The Japanese Wallenberg – Chiune Sugihara

In the years since World War II several diplomats have been honored as Righteous of the World for their effort to rescue Jews from their inevitable death and the hand of the Nazis. Visas and travel documents were the most obvious survival methods for many Jews. But the story of Japanese vice consul to Lithuania Chiune Sugihara is slightly different. Unlike some other brave diplomats, he was not the representative of a neutral country or a nation opposing Hitler, but the representative for one of Hitler’s chief allies. Risking his life, future and social standing he would save 6000 Lithuanian Jews. More than any other man apart from Swedish diplomat Raul Wallenberg.

In July 1940, as the Nazis were advancing, the Soviets ordered the evacuation of all foreign embassies and consulates in Kaunas. Sugihara, along with Dutch diplomat Jan Zwartendijk, requested a 20 day extension. He wanted to help the Jews.

Consul Sugihara had already grown close to the Jews of Kaunas. Nine months earlier he had come across a child named Solly Ganor – at the child’s aunt gourmet food store. He overheard about his efforts to support the Jewish refugee board. Sugihara assisted him with some cash and Ganor invited the kind diplomat to candle lighting on first eve of Chanukah. Sugihara and his wife Yukiko attended their first Jewish Chanukah celebration.

Fast forward to July 1940 Consul Sempo Sugihara and his family are a wakened to the sound of desperate Jewish refugees. They want to flee the city from the Nazis. The Soviets will grant those holding Polish citizenship entry if they hold a Japanese transit visas.

But Sugihara did not have the authority to issue large amounts of visas without permission from the Foreign Ministry in Tokyo. He telegraphed his superiors three times and all three times was denied.

photo: 1940 issued visa by consul Sugihara in Lithuania. author: Huddyhuddy​

Showing extraordinary courage and unique altruism Sugihara defied the orders. For 29 days he and his wife spent their entire time writing and signing visas – issuing over 300 a day. Those granted visas would board trains to the Russian far east – a relative sanctuary in these darkest days of humanity. As many as six thousand refugees found their way to Japan, China and other far east designations. They became known as the Sugihara Survivors. He is the only Japanese to be honored as “Righteous among the Nations”.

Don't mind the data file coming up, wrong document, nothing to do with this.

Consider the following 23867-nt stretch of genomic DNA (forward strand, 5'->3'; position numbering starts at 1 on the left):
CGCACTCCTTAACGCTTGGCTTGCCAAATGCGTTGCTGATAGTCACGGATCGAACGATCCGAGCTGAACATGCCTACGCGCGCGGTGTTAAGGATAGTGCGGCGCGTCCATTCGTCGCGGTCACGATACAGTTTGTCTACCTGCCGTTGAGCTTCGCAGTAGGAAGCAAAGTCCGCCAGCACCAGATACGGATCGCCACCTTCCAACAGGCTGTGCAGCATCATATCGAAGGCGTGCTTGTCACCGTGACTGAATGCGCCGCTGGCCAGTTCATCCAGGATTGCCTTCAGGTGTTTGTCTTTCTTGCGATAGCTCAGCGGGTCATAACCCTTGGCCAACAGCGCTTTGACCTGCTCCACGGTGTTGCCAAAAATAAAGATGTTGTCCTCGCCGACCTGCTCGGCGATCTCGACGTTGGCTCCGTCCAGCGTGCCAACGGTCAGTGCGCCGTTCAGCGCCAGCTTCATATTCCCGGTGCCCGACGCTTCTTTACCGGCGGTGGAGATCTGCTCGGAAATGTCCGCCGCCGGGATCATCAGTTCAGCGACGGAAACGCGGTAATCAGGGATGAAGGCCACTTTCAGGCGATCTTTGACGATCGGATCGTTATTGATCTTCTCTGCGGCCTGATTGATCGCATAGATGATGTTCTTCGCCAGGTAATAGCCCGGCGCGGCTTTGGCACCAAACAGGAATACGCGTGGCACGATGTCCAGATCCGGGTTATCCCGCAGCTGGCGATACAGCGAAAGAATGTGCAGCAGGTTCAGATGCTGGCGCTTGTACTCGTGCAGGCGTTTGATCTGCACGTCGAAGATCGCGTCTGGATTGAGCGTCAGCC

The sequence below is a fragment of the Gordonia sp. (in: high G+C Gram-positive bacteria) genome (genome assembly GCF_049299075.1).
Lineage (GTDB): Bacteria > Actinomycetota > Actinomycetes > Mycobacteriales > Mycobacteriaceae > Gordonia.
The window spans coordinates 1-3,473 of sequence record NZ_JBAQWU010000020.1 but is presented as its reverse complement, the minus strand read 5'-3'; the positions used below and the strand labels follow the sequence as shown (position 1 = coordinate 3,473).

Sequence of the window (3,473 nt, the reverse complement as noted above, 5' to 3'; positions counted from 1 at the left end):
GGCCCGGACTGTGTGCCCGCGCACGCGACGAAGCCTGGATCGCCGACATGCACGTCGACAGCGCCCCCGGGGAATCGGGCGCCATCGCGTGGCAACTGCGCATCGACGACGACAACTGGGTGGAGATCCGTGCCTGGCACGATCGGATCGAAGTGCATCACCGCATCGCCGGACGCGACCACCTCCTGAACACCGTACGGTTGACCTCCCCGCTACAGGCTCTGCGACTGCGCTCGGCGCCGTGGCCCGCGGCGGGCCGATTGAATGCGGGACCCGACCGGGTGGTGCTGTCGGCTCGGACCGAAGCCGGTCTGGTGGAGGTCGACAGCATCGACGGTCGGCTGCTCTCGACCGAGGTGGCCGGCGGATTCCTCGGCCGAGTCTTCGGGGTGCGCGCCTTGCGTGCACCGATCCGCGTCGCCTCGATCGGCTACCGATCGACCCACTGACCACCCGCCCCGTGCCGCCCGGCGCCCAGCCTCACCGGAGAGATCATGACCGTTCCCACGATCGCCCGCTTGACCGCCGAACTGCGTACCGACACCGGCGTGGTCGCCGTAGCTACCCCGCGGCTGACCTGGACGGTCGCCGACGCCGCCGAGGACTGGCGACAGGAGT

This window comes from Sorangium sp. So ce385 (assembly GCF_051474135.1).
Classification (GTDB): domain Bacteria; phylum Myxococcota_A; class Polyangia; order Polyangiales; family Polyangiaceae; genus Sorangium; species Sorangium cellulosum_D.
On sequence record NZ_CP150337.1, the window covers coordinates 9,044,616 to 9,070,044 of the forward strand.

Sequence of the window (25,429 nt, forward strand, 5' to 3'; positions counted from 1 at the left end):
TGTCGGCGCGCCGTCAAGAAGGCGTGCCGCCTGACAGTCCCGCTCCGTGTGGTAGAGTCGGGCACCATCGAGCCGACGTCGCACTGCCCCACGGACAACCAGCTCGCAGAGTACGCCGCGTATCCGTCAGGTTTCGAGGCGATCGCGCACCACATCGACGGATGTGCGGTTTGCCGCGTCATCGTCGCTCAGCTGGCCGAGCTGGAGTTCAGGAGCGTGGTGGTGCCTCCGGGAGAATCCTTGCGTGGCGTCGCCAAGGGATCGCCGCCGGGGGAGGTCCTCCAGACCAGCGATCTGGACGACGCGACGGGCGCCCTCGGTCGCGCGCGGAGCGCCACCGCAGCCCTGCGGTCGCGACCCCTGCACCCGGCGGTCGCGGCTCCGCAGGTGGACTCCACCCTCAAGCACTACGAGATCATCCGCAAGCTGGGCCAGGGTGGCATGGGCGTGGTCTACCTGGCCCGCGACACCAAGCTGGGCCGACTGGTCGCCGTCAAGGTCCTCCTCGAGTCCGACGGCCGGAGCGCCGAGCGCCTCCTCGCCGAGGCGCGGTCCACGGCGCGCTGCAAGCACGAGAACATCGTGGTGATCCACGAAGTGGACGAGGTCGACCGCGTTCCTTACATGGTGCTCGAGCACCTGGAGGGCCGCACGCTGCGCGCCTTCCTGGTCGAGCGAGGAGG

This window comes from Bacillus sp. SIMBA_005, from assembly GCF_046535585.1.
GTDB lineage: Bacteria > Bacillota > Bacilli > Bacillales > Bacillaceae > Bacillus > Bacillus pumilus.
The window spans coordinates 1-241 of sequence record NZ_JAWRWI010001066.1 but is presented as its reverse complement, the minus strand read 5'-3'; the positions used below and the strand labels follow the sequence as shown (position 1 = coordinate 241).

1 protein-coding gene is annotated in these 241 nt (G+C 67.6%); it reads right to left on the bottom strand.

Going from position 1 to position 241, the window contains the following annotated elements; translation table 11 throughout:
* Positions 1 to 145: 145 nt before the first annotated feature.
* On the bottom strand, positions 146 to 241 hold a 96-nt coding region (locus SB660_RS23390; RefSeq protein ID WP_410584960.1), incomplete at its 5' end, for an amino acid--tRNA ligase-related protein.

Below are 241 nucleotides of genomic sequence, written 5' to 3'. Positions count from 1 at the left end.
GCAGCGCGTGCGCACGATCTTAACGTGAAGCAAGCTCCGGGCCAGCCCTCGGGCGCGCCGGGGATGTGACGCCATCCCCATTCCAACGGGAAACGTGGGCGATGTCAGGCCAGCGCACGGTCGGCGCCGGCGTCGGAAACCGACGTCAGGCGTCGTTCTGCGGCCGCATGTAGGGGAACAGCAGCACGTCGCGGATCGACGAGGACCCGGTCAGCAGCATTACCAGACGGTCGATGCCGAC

Sugihara was later posted in Konigsberg. At the end of WWII he was captured by the Russians and he and his wife spent 18 months in a POW camp. Upon his return to defeated Japan he was dismissed from the foreign office. He would later spend 16 years in the Soviet Union as a trade representative.

When asked to explain his actions he said: “You want to know about my motivation, don’t you? Well. It is the kind of sentiments anyone would have when he actually sees refugees face to face, begging with tears in their eyes. He just cannot help but sympathize with them. Among the refugees were the elderly and women. They were so desperate that they went so far as to kiss my shoes, Yes, I actually witnessed such scenes with my own eyes. Also, I felt at that time, that the Japanese government did not have any uniform opinion in Tokyo. Some Japanese military leaders were just scared because of the pressure from the Nazis; while other officials in the Home Ministry were simply ambivalent.

People in Tokyo were not united. I felt it silly to deal with them. So, I made up my mind not to wait for their reply. I knew that somebody would surely complain about me in the future. But, I myself thought this would be the right thing to do. There is nothing wrong in saving many people’s lives… The spirit of humanity, philanthropy… neighborly friendship… with this spirit, I ventured to do what I did, confronting this most difficult situation—and because of this reason, I went ahead with redoubled courage.”

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